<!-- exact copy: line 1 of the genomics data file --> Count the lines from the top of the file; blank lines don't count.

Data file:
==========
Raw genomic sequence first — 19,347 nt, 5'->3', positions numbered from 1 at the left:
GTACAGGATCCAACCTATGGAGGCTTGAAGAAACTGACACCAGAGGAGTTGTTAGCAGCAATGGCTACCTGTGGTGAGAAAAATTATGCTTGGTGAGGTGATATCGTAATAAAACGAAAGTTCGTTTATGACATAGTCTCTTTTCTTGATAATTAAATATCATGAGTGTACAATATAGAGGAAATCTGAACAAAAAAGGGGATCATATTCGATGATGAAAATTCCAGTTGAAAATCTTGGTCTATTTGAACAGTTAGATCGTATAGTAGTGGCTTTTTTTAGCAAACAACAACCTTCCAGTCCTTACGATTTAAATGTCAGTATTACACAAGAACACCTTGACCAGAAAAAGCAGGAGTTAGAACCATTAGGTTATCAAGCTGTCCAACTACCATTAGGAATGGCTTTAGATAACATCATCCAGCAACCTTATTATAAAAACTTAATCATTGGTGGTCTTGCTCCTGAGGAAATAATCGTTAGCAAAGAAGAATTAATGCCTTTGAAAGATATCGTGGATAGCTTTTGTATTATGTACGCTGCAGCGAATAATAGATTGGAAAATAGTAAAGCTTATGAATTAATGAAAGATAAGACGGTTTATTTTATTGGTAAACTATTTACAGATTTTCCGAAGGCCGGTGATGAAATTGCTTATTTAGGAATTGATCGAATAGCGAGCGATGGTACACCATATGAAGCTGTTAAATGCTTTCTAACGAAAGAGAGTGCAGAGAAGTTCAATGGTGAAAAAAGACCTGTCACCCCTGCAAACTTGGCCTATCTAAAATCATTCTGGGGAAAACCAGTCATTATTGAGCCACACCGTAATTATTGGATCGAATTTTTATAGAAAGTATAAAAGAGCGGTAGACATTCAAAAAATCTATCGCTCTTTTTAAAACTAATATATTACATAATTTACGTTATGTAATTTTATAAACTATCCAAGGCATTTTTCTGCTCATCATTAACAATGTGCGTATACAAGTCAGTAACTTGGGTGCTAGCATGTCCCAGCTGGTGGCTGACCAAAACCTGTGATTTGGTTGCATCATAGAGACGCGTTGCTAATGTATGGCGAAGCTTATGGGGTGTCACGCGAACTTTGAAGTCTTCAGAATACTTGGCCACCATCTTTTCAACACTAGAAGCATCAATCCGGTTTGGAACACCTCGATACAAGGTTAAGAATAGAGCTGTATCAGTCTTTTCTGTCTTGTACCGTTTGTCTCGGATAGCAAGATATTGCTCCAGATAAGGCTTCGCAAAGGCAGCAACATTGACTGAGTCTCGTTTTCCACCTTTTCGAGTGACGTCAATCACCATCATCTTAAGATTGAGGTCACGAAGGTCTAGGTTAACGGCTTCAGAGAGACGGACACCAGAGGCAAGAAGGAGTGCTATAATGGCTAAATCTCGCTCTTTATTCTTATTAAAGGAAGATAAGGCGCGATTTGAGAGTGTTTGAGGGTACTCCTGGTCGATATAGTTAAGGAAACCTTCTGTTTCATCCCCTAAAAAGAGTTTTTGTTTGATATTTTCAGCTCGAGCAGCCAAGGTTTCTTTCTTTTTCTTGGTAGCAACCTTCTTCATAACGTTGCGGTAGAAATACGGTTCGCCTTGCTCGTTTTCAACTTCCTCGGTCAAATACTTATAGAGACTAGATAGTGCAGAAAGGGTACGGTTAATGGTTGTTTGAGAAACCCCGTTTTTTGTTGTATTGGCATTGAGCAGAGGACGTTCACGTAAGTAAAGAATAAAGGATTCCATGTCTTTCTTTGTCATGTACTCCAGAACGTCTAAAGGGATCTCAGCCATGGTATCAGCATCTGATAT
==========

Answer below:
Raw genomic sequence first — 19,347 nt, 5'->3', positions numbered from 1 at the left: